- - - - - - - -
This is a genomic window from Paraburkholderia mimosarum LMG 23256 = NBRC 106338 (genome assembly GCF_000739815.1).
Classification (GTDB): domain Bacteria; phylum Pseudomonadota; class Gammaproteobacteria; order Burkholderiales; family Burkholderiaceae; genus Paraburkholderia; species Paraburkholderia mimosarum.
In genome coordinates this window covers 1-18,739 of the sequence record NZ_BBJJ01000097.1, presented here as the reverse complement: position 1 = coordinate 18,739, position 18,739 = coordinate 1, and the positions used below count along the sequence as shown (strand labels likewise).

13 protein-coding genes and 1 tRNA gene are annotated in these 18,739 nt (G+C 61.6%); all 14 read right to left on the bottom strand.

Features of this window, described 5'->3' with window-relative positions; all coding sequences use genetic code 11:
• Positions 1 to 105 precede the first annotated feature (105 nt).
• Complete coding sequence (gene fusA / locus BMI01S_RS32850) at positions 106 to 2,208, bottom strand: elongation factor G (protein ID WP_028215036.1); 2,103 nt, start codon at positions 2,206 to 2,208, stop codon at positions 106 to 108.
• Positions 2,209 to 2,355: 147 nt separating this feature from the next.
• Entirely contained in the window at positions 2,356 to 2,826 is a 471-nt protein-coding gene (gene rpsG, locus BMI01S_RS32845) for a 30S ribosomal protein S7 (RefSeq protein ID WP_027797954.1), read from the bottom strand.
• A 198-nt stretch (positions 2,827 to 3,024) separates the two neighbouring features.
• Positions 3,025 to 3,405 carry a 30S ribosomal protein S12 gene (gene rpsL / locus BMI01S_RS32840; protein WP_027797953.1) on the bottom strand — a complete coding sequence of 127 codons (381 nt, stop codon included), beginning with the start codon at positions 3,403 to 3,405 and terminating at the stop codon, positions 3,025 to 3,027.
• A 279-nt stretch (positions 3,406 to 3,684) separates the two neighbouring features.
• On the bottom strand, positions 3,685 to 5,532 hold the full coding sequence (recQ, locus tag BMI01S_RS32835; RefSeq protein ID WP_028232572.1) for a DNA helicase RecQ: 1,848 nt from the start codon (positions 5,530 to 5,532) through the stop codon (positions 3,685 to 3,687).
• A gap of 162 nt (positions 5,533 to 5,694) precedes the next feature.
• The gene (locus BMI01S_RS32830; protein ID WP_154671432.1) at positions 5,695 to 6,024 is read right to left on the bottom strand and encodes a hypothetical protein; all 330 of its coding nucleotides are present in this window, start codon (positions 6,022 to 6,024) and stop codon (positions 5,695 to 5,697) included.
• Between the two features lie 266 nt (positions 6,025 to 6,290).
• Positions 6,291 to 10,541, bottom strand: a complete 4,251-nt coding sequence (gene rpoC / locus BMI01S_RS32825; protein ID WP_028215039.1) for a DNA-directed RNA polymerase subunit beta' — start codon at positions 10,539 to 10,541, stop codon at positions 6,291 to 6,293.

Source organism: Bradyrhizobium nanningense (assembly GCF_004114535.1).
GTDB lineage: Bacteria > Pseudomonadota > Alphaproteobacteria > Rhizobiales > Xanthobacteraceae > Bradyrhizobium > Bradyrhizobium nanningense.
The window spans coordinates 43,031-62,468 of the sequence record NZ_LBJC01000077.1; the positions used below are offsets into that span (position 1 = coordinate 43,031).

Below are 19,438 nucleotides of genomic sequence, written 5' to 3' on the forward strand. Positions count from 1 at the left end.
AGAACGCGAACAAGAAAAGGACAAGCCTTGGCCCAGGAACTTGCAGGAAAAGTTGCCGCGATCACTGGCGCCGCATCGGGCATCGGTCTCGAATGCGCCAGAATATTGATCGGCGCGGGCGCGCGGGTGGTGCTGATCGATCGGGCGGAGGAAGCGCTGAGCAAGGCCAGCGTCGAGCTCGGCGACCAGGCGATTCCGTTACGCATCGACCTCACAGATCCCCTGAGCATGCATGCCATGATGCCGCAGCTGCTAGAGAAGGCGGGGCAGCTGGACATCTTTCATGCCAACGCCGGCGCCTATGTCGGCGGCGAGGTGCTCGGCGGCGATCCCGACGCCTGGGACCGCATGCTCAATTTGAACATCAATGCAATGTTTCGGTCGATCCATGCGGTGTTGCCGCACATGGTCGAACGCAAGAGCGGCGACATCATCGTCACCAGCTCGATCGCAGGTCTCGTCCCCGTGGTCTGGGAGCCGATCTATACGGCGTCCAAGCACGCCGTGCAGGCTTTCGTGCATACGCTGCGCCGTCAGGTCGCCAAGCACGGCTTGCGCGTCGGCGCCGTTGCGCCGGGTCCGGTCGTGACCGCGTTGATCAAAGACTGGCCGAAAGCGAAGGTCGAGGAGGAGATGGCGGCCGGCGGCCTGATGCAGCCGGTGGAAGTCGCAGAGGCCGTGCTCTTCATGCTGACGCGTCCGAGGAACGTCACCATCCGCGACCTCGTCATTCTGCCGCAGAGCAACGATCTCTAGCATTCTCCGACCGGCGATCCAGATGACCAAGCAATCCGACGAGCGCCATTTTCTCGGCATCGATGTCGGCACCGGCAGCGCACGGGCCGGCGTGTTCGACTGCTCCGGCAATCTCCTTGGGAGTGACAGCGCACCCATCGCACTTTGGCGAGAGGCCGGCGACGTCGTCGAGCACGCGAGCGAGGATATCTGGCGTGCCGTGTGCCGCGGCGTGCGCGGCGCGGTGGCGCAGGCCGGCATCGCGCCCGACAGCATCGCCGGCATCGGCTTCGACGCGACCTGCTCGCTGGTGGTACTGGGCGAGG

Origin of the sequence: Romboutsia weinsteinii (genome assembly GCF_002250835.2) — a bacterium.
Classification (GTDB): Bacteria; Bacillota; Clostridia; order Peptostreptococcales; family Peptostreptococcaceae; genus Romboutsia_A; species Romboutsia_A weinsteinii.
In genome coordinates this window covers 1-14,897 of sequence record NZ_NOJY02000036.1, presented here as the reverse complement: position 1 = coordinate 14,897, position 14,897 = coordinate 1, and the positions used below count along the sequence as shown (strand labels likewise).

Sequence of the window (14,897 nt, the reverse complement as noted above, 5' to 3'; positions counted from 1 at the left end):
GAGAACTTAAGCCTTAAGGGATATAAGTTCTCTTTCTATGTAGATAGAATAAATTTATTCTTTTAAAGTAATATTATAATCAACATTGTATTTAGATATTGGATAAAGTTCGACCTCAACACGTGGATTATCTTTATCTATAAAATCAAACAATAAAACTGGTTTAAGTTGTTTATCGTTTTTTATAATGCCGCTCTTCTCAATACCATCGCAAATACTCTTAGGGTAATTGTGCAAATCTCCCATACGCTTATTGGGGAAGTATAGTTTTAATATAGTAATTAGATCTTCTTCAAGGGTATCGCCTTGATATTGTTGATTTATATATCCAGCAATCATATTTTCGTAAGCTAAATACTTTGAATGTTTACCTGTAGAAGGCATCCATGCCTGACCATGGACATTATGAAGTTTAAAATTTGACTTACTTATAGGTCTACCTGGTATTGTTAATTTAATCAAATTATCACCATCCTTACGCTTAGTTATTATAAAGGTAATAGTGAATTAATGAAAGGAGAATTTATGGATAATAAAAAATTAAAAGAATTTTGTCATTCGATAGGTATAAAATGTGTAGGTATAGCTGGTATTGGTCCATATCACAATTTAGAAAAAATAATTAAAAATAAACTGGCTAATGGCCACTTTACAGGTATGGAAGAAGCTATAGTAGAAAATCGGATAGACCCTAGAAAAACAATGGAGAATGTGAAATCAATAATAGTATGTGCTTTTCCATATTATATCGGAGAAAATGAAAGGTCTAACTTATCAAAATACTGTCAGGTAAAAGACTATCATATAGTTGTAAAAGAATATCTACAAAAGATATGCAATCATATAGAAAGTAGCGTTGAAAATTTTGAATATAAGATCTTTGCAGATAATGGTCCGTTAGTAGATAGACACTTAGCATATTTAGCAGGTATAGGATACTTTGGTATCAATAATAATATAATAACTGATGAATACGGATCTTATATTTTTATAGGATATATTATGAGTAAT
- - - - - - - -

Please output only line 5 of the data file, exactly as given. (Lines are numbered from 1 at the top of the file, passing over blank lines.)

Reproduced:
Features of this window, described 5'->3' with window-relative positions; all coding sequences use genetic code 11: